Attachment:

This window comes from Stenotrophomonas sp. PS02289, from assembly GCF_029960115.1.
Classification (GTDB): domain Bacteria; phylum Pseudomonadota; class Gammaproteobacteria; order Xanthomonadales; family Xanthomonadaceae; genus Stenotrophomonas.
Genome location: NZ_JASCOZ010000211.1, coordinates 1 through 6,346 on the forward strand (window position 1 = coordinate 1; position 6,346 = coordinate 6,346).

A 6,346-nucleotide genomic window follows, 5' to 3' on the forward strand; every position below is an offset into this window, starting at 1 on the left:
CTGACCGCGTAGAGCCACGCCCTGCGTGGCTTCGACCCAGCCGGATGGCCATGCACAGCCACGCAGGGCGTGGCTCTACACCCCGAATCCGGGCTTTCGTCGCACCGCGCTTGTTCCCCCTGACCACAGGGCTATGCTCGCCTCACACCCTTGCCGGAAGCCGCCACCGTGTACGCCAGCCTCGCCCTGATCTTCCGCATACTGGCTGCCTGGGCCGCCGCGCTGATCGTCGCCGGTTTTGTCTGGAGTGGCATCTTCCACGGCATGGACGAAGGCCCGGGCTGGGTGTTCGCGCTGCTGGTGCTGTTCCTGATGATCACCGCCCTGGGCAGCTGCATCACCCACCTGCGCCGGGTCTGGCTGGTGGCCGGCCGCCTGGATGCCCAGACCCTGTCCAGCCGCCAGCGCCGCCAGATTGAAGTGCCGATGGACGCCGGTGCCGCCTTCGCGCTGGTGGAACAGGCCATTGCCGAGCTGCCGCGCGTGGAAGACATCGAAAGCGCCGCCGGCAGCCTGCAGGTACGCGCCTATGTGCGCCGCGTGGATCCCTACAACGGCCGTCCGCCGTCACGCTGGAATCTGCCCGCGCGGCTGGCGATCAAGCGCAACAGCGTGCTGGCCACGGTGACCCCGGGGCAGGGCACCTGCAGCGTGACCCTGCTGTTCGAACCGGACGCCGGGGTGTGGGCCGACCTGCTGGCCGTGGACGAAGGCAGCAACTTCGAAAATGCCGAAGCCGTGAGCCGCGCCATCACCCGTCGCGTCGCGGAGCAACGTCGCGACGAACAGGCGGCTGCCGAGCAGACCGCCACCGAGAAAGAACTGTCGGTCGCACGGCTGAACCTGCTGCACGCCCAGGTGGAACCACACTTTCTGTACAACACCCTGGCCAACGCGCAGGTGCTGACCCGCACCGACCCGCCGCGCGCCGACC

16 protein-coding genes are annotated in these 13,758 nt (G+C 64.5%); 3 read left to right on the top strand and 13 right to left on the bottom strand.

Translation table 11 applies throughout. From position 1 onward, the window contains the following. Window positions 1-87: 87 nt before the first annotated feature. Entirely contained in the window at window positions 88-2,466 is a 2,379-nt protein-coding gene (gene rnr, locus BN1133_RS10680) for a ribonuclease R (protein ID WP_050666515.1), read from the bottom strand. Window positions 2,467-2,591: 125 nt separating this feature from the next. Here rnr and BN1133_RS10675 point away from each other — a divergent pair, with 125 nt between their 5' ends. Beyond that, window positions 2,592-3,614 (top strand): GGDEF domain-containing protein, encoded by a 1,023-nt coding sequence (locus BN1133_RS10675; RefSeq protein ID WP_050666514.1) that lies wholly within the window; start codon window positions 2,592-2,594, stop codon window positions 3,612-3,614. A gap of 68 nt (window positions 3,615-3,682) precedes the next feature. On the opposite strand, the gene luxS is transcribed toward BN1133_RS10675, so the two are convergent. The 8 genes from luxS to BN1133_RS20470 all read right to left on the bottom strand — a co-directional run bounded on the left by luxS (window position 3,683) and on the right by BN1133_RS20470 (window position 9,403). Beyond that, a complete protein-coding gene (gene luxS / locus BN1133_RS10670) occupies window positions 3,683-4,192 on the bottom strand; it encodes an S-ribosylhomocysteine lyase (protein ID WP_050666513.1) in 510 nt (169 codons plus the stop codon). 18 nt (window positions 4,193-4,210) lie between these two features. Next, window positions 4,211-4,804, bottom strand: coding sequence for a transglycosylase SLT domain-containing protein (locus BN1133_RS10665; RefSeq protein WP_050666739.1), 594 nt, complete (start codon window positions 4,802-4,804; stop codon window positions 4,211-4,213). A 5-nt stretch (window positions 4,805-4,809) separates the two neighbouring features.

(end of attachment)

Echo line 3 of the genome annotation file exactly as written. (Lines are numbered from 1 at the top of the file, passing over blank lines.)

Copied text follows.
Genome location: NZ_JASCOZ010000211.1, coordinates 1 through 6,346 on the forward strand (window position 1 = coordinate 1; position 6,346 = coordinate 6,346).